serializer used to deserialize record from binary form
<A> record type
Returns:
record matching given recid, or null if record is not found under given recid.
 
     <A> A get(long recidSerializer<A> serializer);

    
Update existing record with new value.

Recid must be a number returned by 'put' method. Behaviour for invalid recid (random number or already deleted record) is not defined, typically it throws 'EndOfFileException', but it may also corrupt store.

Parameters:
recid (record identifier) under which record was persisted.
value new record value to be stored
serializer used to serialize record into binary form
<A> record type
    <A> void update(long recid, A valueSerializer<A> serializer);


    
Updates existing record in atomic (Compare And Swap) manner. Value is modified only if old value matches expected value. There are three ways to match values, MapDB may use any of them:
  1. Equality check oldValue==expectedOldValue when old value is found in instance cache
  2. Deserializing oldValue using serializer and checking oldValue.equals(expectedOldValue)
  3. Serializing expectedOldValue using serializer and comparing binary array with already serialized oldValue

Recid must be a number returned by 'put' method. Behaviour for invalid recid (random number or already deleted record) is not defined, typically it throws 'EndOfFileException', but it may also corrupt store.

Parameters:
recid (record identifier) under which record was persisted.
expectedOldValue old value to be compared with existing record
newValue to be written if values are matching
serializer used to serialize record into binary form
<A>
Returns:
true if values matched and newValue was written
    <A> boolean compareAndSwap(long recid, A expectedOldValue, A newValueSerializer<A> serializer);

    
Remove existing record from store/cache

Recid must be a number returned by 'put' method. Behaviour for invalid recid (random number or already deleted record) is not defined, typically it throws 'EndOfFileException', but it may also corrupt store.

Parameters:
recid (record identifier) under which was record persisted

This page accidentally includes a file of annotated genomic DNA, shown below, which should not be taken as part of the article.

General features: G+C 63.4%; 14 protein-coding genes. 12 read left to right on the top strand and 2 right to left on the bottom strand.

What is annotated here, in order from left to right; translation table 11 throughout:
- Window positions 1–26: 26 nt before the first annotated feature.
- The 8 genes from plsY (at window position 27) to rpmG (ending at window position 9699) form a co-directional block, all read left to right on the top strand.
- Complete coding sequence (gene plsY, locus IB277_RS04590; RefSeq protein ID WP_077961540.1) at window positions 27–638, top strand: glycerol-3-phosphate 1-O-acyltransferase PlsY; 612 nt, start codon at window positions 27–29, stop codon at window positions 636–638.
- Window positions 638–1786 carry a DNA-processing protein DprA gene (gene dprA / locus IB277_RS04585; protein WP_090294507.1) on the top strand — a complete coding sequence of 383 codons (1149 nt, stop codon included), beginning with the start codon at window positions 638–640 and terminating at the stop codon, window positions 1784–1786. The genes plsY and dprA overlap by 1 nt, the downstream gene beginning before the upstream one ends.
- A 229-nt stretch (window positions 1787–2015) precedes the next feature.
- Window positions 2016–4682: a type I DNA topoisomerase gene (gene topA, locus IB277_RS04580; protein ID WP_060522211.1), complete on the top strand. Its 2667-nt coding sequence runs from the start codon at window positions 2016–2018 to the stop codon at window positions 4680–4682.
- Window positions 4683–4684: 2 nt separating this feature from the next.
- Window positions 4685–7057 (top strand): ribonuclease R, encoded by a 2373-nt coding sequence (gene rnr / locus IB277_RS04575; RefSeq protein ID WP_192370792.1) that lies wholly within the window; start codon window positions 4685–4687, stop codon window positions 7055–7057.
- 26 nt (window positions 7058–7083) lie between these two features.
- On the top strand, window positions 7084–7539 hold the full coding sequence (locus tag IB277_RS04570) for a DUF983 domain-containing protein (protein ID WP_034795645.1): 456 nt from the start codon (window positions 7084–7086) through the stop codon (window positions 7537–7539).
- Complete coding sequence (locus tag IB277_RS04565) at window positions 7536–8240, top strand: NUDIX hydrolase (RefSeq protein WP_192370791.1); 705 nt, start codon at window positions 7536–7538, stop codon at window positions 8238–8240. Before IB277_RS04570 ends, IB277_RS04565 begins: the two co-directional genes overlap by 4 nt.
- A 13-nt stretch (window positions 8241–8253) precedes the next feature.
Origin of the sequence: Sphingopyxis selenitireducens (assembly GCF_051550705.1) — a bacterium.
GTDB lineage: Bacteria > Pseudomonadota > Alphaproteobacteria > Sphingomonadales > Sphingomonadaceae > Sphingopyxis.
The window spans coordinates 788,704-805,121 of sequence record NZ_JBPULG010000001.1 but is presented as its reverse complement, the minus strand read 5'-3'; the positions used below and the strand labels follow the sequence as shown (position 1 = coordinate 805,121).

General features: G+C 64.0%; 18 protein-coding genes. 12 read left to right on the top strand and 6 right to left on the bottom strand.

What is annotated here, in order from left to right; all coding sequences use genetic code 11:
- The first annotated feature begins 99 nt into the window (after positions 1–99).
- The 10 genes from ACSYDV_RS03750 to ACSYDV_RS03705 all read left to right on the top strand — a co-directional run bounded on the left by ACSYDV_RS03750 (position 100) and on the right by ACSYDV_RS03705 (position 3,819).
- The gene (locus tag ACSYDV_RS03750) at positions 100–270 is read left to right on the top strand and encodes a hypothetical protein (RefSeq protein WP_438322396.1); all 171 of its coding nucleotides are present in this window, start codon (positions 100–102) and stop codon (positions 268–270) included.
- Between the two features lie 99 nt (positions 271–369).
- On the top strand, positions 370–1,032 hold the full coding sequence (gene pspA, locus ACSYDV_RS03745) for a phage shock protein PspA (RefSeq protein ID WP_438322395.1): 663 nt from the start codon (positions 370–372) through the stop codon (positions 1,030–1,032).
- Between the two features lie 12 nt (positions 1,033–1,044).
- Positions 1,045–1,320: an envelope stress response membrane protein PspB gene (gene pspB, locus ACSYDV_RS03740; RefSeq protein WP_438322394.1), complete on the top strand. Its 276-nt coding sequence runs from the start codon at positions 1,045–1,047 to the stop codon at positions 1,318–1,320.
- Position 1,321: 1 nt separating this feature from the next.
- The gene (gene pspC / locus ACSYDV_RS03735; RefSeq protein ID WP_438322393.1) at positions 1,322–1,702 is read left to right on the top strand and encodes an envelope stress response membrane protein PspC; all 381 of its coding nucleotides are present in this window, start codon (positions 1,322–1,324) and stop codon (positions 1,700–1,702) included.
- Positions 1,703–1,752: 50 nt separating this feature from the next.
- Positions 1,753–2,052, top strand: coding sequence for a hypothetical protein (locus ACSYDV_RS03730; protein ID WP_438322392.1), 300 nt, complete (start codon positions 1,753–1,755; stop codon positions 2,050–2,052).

serializer which may be used in some circumstances to deserialize and store old object
    <A> void delete(long recidSerializer<A>  serializer);



    
Close store/cache. This method must be called before JVM exits to flush all caches and prevent store corruption. Also it releases resources used by MapDB (disk, memory..).

Engine can no longer be used after this method was called. If Engine is used after closing, it may throw any exception including NullPointerException

There is an configuration option DBMaker.closeOnJvmShutdown() which uses shutdown hook to automatically close Engine when JVM shutdowns.
    void close();


    
Checks whether Engine was closed.

Returns:
true if engine was closed
    public boolean isClosed();

    
Makes all changes made since the previous commit/rollback permanent. In transactional mode (on by default) it means creating journal file and replaying it to storage. In other modes it may flush disk caches or do nothing at all (check your config options)
    void commit();

    
Undoes all changes made in the current transaction. If transactions are disabled it throws java.lang.UnsupportedOperationException.

Throws:
java.lang.UnsupportedOperationException if transactions are disabled
    void rollback() throws UnsupportedOperationException;

    
Check if you can write into this Engine. It may be readonly in some cases (snapshot, read-only files).

Returns:
true if engine is read-only
    boolean isReadOnly();

    

Returns:
true if engine supports rollbac
    boolean canRollback();

    
clears any underlying cache
    void clearCache();
    void compact();